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‘Achterhoek’ best region in the country to explore by bicycle

More tourists but areas get smaller

Tags: Excerpts from the Windmill

AALTEN - Picturesque, tranquil. Historic with its centuries-old manors, castles, farmsteads, villages and towns, and in many other ways vastly different from any other region of the country. The eastern Dutch region known as the ‘Achterhoek’ also is considered the most bicycle friendly in the country. Among pedalling sightseers, it is rated highest because of the area’s abundance of dedicated bicycle paths and of quiet country lanes.

The Achterhoek literally the ‘rear corner’ of the country and of the province of Gelderland is a wooded and often rolling landscape around such towns and villages as Winterswijk, Groenlo, Lichtevoorde, Varsseveld, Ruurlo, Zutphen and Doetinchem. In the east and south, the area borders with Germany, to the west is the River IJssel and to the north, the Achterhoek in every other way seamlessly merges with Twente although politically a part of the province of Overijssel.

In a recent survey, six popular tourist areas were compared for their appeal to recreational bicycle tourists. The Achterhoek competed with the Veluwe and Gelderland Valley in the centre of the country, the northern province of Drenthe, the heavily diked delta area between the Great Rivers (the Meuse and the Waal/Rhine), the region around the cities of Arnhem and Nijmegen, and the Utrecht Ridge, the northslope of the Rhine between the towns of Rhenen and Driebergen.

Scoring points for the Achterhoek region were the abundance of road signs, the area’s picturesque streams and brooks, its tranquility, and the easy access to various nature parks. Lauded as well were the province’s attention to tourist markers and panels, the availability of rental bikes at numerous outlets and the information provided on websites.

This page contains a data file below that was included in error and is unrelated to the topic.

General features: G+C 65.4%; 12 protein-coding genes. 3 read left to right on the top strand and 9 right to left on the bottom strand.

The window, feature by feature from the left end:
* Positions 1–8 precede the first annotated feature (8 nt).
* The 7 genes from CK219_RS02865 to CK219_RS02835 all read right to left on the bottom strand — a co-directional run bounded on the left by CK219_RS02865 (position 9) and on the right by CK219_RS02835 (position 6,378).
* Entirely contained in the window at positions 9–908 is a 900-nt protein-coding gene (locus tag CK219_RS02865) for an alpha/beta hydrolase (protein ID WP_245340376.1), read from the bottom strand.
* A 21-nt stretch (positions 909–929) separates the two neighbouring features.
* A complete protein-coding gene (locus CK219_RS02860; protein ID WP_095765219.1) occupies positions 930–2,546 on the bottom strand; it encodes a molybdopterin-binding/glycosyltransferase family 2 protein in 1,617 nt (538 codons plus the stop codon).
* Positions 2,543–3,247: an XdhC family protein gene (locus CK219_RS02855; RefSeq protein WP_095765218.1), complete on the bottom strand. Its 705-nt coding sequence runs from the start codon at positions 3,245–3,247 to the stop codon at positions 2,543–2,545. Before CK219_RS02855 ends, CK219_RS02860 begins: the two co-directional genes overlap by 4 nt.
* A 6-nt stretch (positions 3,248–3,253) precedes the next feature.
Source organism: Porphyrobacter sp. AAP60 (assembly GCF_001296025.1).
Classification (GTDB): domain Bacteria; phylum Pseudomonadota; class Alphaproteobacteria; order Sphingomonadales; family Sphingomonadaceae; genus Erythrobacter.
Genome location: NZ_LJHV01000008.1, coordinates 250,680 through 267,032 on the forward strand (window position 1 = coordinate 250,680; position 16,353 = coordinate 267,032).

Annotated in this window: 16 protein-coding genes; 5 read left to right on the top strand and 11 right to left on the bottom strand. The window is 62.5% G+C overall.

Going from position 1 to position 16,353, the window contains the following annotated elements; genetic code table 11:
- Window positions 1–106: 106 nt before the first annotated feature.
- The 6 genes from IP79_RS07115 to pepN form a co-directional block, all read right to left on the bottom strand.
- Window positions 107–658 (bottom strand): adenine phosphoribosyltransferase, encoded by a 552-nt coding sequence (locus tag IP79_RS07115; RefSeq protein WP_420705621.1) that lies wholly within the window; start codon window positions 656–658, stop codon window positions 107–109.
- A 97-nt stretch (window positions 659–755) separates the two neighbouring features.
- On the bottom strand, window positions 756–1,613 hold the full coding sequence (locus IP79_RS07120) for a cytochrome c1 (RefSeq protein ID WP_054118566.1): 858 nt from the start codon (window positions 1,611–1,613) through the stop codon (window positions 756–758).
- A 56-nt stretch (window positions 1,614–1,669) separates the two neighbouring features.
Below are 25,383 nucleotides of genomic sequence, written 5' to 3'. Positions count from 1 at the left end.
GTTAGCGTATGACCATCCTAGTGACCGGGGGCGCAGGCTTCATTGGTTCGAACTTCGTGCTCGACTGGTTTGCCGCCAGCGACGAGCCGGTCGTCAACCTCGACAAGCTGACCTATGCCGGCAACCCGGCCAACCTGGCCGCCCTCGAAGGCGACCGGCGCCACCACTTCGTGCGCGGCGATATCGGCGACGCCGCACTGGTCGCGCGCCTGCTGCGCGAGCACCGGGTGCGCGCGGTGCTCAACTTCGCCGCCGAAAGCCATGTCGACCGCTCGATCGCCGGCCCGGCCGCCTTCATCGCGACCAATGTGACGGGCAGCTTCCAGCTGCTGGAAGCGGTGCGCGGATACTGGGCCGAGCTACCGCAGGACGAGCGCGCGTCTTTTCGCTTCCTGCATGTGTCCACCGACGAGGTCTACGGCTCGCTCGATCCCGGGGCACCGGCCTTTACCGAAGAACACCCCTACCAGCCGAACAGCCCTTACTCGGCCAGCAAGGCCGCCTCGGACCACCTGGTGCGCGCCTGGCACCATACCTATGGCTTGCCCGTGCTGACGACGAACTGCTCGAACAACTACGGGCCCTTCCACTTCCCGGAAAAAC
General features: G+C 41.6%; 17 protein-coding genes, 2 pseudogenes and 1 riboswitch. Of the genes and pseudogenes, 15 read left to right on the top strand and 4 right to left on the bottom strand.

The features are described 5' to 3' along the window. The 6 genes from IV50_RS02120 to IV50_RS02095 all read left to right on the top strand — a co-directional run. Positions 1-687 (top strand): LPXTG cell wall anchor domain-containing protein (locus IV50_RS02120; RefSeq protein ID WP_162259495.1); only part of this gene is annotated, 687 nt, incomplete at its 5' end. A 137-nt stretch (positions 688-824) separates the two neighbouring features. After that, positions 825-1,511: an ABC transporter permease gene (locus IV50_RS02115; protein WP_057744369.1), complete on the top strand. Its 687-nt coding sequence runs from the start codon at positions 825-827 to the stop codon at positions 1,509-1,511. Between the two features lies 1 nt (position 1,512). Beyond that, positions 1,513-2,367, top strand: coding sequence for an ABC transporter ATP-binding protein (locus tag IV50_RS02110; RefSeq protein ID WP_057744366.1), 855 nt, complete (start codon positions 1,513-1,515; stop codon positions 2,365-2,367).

In a country of just over sixteen million people, around eleven million make a recreational bike ride of two hours or more at least once a year. The number of such bike trips is increasing still, although urban expansion and encroachment into what is called ‘green space’ over time could have a negative impact on this phenomenon. It could put undue pressure on the remaining space.

In a subsequent survey, more areas attractive for recreational bike trips will be included. The survey was commissioned by the National Bicycle Platform Foundation.

The Achterhoek also is home to such towns as Bredevoort, which in recent decades has gained a reputation as the (antiquarian) book sellers’ capital of the Netherlands, Borculo, which made headlines when it was devastated by a tornado in 1925 as well as the villages of Zeddam, Neede, Eibergen, Delden and Dinxperlo, and the twelve centuries-old village of Zelhem.